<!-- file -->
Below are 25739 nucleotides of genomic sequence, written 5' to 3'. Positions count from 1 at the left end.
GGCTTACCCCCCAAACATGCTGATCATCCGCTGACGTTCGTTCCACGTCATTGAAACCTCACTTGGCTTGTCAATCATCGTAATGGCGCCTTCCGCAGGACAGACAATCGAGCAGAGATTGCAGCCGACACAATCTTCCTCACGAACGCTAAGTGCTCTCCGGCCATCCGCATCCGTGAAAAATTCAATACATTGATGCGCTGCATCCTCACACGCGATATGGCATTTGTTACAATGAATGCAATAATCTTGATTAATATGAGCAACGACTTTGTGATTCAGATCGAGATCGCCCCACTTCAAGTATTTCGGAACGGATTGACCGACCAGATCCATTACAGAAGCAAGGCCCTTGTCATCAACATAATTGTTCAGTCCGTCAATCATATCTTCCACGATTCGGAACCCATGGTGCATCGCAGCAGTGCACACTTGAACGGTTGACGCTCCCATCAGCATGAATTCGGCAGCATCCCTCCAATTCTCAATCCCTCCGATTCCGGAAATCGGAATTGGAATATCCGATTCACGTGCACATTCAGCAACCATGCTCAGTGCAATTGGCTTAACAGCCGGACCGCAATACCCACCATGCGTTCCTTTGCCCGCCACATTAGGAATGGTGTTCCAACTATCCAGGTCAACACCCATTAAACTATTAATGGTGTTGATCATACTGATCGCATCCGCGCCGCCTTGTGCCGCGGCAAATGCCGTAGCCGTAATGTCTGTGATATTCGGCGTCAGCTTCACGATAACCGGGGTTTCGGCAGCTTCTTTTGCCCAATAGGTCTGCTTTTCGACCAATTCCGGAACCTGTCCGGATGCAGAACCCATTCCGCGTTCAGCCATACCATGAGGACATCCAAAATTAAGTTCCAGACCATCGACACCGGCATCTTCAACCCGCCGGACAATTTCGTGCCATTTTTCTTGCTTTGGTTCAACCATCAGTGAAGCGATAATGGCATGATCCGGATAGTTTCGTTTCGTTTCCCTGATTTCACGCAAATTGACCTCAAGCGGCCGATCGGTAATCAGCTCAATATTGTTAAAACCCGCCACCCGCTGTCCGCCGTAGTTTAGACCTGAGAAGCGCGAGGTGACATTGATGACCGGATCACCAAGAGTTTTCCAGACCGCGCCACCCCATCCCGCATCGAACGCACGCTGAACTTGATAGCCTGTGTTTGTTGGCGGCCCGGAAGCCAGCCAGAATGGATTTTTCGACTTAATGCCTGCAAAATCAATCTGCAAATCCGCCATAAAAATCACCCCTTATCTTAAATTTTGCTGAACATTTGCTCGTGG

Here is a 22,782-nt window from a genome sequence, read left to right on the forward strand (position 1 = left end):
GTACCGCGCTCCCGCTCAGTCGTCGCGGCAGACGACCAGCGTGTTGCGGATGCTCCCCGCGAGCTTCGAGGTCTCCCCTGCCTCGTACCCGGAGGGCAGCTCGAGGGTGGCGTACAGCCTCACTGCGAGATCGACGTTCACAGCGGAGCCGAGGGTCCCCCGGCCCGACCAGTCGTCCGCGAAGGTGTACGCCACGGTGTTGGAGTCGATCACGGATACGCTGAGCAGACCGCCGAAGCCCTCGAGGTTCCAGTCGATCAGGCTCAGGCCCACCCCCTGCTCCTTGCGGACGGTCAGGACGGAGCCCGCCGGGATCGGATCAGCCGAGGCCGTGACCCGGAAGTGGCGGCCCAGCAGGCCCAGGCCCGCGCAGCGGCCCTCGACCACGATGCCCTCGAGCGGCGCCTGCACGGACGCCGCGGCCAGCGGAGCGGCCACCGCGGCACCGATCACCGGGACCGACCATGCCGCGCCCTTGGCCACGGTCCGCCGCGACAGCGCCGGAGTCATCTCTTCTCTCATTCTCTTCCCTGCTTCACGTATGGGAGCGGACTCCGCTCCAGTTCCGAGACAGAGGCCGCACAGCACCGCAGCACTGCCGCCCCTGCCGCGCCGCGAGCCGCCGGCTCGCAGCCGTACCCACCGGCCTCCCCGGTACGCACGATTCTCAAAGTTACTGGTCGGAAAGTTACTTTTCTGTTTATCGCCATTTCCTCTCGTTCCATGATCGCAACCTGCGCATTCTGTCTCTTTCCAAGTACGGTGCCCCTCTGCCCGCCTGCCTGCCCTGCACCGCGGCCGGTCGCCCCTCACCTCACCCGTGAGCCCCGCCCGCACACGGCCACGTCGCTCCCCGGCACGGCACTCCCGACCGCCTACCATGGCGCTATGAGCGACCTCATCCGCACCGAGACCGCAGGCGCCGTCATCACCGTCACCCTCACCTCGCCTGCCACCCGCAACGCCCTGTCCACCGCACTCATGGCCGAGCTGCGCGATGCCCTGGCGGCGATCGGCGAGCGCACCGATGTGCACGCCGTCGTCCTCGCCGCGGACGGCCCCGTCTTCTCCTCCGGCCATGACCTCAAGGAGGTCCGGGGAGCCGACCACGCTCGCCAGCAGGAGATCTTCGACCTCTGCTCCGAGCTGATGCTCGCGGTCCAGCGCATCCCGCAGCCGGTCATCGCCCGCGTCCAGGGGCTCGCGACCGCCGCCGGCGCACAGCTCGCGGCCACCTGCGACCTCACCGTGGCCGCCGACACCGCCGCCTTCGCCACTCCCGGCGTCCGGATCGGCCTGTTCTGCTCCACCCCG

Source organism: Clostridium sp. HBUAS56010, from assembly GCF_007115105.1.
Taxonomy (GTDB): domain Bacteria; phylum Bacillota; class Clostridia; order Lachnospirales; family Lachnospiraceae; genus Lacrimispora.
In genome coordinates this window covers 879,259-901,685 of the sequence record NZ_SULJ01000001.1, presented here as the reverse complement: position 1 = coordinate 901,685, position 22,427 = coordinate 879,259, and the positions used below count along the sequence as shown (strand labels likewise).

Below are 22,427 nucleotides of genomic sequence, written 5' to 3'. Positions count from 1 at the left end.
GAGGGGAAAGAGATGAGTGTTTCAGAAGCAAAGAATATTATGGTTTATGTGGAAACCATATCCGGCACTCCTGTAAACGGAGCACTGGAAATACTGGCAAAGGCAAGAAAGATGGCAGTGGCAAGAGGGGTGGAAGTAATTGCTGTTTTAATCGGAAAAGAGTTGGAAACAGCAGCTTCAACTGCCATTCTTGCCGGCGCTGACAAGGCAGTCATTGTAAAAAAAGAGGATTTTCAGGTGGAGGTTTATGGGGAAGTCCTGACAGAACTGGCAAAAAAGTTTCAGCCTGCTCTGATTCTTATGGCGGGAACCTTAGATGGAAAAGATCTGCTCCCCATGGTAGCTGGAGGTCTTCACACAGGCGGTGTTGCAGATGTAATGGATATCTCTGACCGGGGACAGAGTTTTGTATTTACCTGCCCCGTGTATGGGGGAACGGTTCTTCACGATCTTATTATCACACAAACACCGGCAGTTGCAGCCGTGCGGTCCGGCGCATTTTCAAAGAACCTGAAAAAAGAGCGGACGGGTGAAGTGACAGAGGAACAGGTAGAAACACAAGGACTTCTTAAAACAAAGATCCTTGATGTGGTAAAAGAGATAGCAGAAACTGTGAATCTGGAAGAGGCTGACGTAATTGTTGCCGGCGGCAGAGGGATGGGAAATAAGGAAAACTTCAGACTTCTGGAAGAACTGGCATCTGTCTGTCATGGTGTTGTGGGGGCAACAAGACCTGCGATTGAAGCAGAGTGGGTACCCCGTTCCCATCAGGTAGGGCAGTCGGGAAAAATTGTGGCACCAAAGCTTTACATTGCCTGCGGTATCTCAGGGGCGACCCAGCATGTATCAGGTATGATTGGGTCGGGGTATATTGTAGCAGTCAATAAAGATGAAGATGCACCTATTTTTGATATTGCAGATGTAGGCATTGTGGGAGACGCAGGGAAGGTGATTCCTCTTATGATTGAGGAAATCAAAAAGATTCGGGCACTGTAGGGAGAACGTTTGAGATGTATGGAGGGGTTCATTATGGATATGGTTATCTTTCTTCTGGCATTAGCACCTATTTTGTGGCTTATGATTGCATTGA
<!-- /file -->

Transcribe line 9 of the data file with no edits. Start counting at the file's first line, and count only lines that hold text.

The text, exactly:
GAGGGGAAAGAGATGAGTGTTTCAGAAGCAAAGAATATTATGGTTTATGTGGAAACCATATCCGGCACTCCTGTAAACGGAGCACTGGAAATACTGGCAAAGGCAAGAAAGATGGCAGTGGCAAGAGGGGTGGAAGTAATTGCTGTTTTAATCGGAAAAGAGTTGGAAACAGCAGCTTCAACTGCCATTCTTGCCGGCGCTGACAAGGCAGTCATTGTAAAAAAAGAGGATTTTCAGGTGGAGGTTTATGGGGAAGTCCTGACAGAACTGGCAAAAAAGTTTCAGCCTGCTCTGATTCTTATGGCGGGAACCTTAGATGGAAAAGATCTGCTCCCCATGGTAGCTGGAGGTCTTCACACAGGCGGTGTTGCAGATGTAATGGATATCTCTGACCGGGGACAGAGTTTTGTATTTACCTGCCCCGTGTATGGGGGAACGGTTCTTCACGATCTTATTATCACACAAACACCGGCAGTTGCAGCCGTGCGGTCCGGCGCATTTTCAAAGAACCTGAAAAAAGAGCGGACGGGTGAAGTGACAGAGGAACAGGTAGAAACACAAGGACTTCTTAAAACAAAGATCCTTGATGTGGTAAAAGAGATAGCAGAAACTGTGAATCTGGAAGAGGCTGACGTAATTGTTGCCGGCGGCAGAGGGATGGGAAATAAGGAAAACTTCAGACTTCTGGAAGAACTGGCATCTGTCTGTCATGGTGTTGTGGGGGCAACAAGACCTGCGATTGAAGCAGAGTGGGTACCCCGTTCCCATCAGGTAGGGCAGTCGGGAAAAATTGTGGCACCAAAGCTTTACATTGCCTGCGGTATCTCAGGGGCGACCCAGCATGTATCAGGTATGATTGGGTCGGGGTATATTGTAGCAGTCAATAAAGATGAAGATGCACCTATTTTTGATATTGCAGATGTAGGCATTGTGGGAGACGCAGGGAAGGTGATTCCTCTTATGATTGAGGAAATCAAAAAGATTCGGGCACTGTAGGGAGAACGTTTGAGATGTATGGAGGGGTTCATTATGGATATGGTTATCTTTCTTCTGGCATTAGCACCTATTTTGTGGCTTATGATTGCATTGA